What you need to know before you go!
So you’ve reviewed Part 1, booked your trip, packed your bags, and are ready to leave the house. Here are a few things to consider:
How early do you need to be at the airport for your particular destination? Sometimes I get made fun of, I’m one of those earlybirds when it comes to checking in at the airport. If you’re unfamiliar with the travel customs of the country you’re in, make sure you check your booking confirmation or boarding pass. There’s nothing worse than thinking you can leave it to an hour before (why not? I have no luggage!) only to find on arrival that you have to go through security, an agriculture check, and a passport check, all before boarding the plane! Know your process, then make a call.
What is the airline carry-on luggage allowance? It’s not two pieces everywhere anymore! Some are different sizes, some make you pay to carry both on, and some make you pay if you want more than a fanny pack! Don’t get caught paying the higher fees at the airport because you didn’t realise you had too many items.
Have you separated your liquids in your carry-on luggage? Some people think this is simple. But I used to work at an airport, and now I nearly live in one, and the amount of people trying to take full bottles of Pantene in their carry-on bag is unreal! Less than 100ml, all in one small plastic bag, and placed visibly in the tray for security screening. Help us all get through security in good time!
Pro tip: Some airports are picky about the style of your liquids bag (I’m serious), so if you see them being offered for free always grab a couple for your next trip!
What is the voltage and plug of the country you’re going to? I plugged my hair straightener in and it just won’t get hot. My hairdryer was working on the first day, but it doesn’t seem to want to turn on now. Don’t risk killing your expensive appliances! I was recently in Northern Italy and was shocked to see that they use a smaller version of the European plugs. Even I had no idea! Here is a list of plug, socket and voltage by country.
What will the weather be like when you’re there? (Otherwise known as: help with packing light)
Stop throwing your whole closet in to your biggest suitcase, then paying all the overweight fees. You know you’ll never wear all that! The first thing I do when I’m headed somewhere is pull out the calendar to see how long I’ll be there and what I’ll be doing. The next thing is to check the weather for those days! If you’re going to end up in New York during an ice storm, or in London during the rainiest weekend of the year, you’ll want to pack accordingly. Who needs those strappy wedges when all you want are your wellies for the rain?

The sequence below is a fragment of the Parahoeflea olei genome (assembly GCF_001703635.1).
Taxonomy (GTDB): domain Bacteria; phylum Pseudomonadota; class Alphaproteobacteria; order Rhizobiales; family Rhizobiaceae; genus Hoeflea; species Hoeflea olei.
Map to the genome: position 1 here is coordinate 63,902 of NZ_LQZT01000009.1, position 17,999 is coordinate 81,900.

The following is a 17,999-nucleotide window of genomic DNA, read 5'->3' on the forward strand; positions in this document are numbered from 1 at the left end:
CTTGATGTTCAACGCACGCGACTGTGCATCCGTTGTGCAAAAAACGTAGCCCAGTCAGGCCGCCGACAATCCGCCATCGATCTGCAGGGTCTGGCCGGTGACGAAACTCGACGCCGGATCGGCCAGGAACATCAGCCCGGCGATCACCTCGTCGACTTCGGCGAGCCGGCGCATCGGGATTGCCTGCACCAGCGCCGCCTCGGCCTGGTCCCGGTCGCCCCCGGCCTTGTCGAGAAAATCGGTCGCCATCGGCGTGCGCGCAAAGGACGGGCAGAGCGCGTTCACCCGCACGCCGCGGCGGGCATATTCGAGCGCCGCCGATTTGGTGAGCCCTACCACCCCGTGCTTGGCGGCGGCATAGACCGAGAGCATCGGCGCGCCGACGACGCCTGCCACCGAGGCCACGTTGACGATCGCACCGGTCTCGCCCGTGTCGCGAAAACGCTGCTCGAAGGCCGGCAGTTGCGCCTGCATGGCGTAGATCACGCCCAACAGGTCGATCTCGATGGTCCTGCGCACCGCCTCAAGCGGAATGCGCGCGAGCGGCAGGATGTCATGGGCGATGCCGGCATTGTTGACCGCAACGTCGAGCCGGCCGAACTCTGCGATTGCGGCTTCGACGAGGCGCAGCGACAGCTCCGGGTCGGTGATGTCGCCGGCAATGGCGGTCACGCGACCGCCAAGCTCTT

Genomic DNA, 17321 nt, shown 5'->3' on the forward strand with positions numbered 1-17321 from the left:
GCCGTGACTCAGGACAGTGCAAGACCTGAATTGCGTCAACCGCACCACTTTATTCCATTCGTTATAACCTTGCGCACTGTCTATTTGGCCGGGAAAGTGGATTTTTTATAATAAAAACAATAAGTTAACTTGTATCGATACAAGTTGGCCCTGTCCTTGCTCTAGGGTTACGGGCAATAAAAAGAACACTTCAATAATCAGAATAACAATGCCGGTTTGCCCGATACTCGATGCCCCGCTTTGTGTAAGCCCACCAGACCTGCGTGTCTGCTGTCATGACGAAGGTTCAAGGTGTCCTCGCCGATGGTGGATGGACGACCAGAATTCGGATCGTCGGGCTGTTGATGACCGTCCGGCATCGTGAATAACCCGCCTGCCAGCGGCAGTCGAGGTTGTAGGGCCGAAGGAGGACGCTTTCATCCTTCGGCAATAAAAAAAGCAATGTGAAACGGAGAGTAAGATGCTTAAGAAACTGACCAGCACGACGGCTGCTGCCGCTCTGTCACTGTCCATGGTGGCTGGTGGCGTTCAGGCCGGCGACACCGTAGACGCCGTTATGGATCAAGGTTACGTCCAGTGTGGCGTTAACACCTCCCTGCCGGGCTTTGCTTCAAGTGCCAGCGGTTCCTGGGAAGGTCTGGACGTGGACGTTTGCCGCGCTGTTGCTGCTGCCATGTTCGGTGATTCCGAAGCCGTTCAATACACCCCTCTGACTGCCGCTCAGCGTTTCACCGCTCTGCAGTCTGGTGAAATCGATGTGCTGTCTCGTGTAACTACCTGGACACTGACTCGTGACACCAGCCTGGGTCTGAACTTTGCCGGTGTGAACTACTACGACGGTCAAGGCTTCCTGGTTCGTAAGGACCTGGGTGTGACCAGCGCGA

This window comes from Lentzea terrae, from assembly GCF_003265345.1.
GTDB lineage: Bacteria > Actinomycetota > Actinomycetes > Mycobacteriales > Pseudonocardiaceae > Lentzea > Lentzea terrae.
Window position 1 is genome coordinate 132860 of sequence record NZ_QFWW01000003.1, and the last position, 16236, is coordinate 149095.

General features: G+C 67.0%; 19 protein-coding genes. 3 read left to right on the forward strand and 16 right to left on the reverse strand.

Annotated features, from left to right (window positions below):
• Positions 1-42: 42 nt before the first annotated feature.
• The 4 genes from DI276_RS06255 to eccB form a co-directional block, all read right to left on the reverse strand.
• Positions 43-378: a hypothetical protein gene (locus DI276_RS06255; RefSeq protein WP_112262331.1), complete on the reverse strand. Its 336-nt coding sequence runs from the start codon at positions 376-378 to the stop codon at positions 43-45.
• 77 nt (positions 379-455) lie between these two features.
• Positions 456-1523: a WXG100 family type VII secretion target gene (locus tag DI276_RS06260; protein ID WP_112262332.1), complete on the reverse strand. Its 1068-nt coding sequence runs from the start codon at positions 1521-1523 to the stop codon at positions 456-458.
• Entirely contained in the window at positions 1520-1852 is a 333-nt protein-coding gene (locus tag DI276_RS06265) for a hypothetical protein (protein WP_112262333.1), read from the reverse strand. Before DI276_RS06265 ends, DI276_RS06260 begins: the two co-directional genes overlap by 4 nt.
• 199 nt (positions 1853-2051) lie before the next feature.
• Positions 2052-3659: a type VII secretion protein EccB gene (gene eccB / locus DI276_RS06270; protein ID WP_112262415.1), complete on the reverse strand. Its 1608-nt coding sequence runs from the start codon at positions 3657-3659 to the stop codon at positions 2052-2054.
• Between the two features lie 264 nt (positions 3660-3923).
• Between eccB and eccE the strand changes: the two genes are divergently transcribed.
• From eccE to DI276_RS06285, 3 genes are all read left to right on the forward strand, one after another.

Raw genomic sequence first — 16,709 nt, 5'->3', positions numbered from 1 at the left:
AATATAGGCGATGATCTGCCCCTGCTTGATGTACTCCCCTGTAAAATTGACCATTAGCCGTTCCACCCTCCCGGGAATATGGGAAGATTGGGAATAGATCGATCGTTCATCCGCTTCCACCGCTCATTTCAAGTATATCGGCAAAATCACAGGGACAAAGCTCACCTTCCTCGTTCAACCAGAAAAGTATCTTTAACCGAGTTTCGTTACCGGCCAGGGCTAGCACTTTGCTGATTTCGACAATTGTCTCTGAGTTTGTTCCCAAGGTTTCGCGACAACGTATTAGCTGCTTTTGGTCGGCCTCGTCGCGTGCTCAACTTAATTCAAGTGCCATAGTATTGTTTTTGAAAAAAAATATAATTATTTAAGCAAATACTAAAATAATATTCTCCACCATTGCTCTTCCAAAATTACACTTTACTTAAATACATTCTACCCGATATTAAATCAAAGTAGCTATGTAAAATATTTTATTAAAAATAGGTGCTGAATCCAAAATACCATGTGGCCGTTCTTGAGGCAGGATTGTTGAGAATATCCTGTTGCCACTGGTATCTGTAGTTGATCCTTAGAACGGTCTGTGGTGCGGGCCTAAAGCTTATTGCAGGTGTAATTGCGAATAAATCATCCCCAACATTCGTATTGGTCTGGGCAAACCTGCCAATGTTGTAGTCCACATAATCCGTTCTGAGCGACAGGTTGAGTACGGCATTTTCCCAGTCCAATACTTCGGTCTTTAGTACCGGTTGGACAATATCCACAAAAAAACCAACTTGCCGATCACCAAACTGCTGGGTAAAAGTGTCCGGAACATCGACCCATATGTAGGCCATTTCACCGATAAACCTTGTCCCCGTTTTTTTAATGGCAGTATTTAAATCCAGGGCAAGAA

Do you tip taxi drivers? How about the bartender?
Most places in Europe don’t tip, but in North America they nearly survive on them. Just Google it. It will save you a lot of frustration, and awkwardness, when you arrive. There’s nothing worse than a sassy waitress telling you off because you shortchanged her on a night’s pay.
Are there any dress codes or cultural nuances you should be aware of?
It’s not the same everywhere. Something that you say, do, or wear might be completely fine where you’re from, but frowned upon, or even illegal, in a country you’re visiting. Do a bit of research before you visit different cultures. Your home country’s government website will often outline how travelling somewhere is for its citizens.
What’s the one thing you need to see, experience, eat, photograph, and purchase as a souvenir?
Start your trip off on the right foot. You don’t have to head to every tourist spot in Paris if that’s not your thing, but read up on your destination. What is something that suits your travel style and personality that might be cool to see when you’re there? Is there a particular waffle/gelato/french fry/cocktail that you just have to try? Don’t miss out! Do your homework.
All good? I think you’re ready to go! Make sure to review the Essential Pre-Travel Checklist – Part 1 again just in case, and remember to have fun!
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Wow. These are amazing tips! Thank you for sharing them with me as I do not travel internationally by plane that often at all.
Sam @ The Haunted Housewife says
These are very useful tips! I missed part one but I’m about to catch up now. I nearly forgot about the plug differences, you literally SAVED MY LIFE lol
Yay! Glad it’s helped. The Italy one really stumped me, I had no idea and I’ve been in Europe for 7 years. Oops!